And then it hit me. It was as if all the negative thoughts I'd ever had upon receiving dating advice from a married person came flooding back to me. I'd relate boy drama to some married friend or another, more just to vent (and sometimes I'll admit I would hold back, because I was so certain they wouldn't understand), and then their advice would come. I'd generally roll my eyes and think, "yeah right. You have no idea what it's like. You're married. And you got married when you were 21 (or insert any age younger than I was). You don't know what it's like to be 27 and still dating." And then, "...29 and still dating." and "...30 and still dating," etc. After all, they had someone. I just had myself (which I never thought was all that bad, just to be clear). But, how could they possibly know what it felt like to be my age and still dating. They were clueless in my eyes. Clueless about so many things. While they were worried about what kind of diapers to buy their kid, I was still worried about what party I should go to that weekend. Their advice might have worked for them, back when they were single. But I was me. I was different. It was a different time. And they could not possibly fathom what it was like to be me and still single. Not possibly. (I know, I know...)
I'll admit. The part of me that likes to tell people how it is was crushed upon Isaac's statement. "But so and so needs to know this. Someone has to tell them. If not me, then who?! My input is so useful!"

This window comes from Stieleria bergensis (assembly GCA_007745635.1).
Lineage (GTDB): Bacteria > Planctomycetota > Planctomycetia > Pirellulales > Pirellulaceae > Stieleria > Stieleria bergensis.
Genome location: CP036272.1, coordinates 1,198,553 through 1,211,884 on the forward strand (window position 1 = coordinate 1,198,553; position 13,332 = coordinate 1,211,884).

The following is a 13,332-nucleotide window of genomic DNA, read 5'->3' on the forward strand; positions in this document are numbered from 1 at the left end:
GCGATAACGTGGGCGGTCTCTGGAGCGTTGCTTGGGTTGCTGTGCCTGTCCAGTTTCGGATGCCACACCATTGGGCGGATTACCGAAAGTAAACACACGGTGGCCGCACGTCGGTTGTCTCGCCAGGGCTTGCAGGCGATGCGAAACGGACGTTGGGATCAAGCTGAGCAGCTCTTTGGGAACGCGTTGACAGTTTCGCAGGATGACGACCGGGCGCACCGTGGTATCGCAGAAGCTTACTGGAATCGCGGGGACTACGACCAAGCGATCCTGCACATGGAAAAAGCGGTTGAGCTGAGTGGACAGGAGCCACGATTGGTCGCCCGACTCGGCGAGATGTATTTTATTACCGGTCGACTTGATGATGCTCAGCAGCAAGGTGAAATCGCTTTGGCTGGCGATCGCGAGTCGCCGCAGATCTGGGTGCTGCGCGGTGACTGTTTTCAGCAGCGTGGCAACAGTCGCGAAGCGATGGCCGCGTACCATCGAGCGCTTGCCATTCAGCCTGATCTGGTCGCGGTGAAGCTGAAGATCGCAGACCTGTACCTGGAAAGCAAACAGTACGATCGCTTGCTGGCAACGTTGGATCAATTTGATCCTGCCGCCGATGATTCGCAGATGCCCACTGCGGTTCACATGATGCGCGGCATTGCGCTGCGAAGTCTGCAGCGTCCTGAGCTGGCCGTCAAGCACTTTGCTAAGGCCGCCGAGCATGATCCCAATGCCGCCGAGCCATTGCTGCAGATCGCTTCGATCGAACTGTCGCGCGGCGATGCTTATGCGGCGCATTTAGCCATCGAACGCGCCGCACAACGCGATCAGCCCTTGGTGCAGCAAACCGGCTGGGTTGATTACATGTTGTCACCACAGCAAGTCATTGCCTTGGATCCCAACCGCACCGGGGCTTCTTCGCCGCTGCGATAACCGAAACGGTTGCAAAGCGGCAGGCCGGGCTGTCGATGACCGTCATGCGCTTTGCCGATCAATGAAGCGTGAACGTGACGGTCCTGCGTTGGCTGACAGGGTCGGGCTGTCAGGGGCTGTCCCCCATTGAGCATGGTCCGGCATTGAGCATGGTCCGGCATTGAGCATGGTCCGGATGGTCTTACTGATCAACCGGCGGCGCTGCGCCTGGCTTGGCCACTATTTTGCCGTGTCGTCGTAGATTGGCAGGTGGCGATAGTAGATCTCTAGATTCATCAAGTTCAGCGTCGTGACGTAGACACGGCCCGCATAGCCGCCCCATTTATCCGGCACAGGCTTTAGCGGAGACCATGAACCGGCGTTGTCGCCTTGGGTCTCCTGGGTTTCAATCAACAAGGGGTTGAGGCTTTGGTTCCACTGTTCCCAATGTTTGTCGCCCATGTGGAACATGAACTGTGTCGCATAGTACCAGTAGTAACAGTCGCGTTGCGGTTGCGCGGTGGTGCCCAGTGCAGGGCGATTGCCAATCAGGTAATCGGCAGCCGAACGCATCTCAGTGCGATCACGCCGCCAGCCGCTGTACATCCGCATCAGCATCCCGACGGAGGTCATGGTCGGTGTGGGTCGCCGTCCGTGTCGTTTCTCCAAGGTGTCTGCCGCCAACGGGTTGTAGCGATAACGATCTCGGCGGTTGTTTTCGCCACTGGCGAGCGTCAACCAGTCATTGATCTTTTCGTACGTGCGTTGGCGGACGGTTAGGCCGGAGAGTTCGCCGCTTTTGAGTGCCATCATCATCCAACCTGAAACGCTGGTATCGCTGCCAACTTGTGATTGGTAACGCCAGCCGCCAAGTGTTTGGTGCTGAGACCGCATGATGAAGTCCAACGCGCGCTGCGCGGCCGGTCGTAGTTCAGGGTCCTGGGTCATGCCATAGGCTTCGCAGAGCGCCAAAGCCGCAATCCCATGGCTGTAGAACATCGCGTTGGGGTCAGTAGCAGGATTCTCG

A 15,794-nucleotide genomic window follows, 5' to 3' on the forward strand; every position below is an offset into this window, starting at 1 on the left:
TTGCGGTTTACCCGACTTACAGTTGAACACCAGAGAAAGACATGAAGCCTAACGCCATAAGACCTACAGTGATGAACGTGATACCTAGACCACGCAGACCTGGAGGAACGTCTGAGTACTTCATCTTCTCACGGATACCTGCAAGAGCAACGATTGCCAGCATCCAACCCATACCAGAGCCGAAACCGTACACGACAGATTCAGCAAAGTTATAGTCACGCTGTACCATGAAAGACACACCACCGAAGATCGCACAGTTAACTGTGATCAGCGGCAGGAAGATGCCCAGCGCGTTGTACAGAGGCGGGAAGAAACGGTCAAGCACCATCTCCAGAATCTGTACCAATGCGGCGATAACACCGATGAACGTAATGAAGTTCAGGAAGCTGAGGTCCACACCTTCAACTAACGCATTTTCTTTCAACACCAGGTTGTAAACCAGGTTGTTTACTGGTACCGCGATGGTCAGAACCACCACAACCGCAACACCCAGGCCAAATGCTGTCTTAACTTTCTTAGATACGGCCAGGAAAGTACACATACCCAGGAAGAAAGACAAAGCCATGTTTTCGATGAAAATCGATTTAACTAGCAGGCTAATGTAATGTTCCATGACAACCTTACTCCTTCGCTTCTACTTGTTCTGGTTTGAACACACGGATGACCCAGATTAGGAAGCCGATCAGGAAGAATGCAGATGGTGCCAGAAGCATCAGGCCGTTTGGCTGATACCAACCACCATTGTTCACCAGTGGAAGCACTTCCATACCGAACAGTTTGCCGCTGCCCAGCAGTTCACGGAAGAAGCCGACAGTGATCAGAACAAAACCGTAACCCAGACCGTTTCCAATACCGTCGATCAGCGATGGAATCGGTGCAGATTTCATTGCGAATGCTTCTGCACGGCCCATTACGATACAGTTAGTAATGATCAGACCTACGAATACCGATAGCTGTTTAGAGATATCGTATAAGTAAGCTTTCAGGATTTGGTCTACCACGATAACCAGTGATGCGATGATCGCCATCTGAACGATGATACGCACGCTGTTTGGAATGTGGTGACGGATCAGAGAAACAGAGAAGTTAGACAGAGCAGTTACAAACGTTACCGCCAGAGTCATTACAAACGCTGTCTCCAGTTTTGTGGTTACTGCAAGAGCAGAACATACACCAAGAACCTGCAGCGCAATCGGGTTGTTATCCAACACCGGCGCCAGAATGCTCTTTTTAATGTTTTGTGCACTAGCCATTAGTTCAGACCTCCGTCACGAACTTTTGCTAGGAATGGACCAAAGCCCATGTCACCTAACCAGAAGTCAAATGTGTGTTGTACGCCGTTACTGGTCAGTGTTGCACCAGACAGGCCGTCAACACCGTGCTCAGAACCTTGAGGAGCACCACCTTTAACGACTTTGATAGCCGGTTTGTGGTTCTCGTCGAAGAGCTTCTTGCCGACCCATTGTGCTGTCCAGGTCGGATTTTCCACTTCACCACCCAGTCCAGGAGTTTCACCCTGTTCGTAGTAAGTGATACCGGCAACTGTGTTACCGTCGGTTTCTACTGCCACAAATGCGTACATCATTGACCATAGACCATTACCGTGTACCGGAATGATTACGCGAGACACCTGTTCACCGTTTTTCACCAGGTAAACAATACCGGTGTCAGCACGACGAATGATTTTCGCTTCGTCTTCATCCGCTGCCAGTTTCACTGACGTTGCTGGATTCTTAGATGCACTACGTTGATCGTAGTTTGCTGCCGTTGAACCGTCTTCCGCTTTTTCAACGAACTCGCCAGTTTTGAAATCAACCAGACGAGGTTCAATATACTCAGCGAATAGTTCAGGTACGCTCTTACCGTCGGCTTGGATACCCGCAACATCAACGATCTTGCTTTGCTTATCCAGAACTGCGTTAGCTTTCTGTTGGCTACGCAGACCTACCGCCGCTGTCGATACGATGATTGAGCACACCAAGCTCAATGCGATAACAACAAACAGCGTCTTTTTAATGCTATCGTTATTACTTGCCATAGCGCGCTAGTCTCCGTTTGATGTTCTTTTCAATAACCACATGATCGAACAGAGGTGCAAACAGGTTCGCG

Well, now that I have a few months of marriage under my belt, I've realized all the more that Isaac's words were right. No one wants dating advice from a married person (at least not unless they specifically ask you for it). It's okay to listen and give encouragement. But advice? Forget it. This hit me even more this week when I learned that a dear friend was avoiding calling me recently because I "was married and wouldn't understand." What?! I wanted to fire back, "But I just got married. How am I any different? I'm still Andrea!" As if suddenly my whole persona had changed and I no longer connected socially with her as I once did (just five months ago, mind you), simply because my relationship status changed. But, I didn't say anything. Because I knew. So, instead of offering the dating input I knew she wanted (just not from me), I told her to go read this blog that an acquaintance had recently written on dating, because the advice was pretty decent. She asked if that person was married. Yes, I sheepishly admitted. And she quipped back with, "Well, then what makes her a dating expert?" Okay. Fine.
I still "get it" though. I do. I'll always get it. At least to an extent. Because I was there. Much longer than I have been here. Perhaps a part of newly wed life, or at least part of mine, has been trying to figure out what it means to not be that person. As silly as it sounds. Because I get that life. It brought meaning, value, strength and faith to my life I wouldn't trade for anything. Though I know the years ahead will bring their own value to my life, this new part of me is still figuring out what married life means exactly (please don't mistake that for being ungrateful, because I am extremely thankful). Though, I now understand that the status of being married makes me seemingly unrelatable to those who aren't.
And no one really warns you about that change in all those dating and marriage prep classes.
So, rest assured, I gave plenty of dating advice to friends before October 20, 2012 rolled around. I had to get it out.
|One of my fav pictures of Isaac and I while we were dating, that someone stealthily took at church (ha ha)|
|Taking engagement pictures in Seattle.|
|October 20, 2012. What a good day.|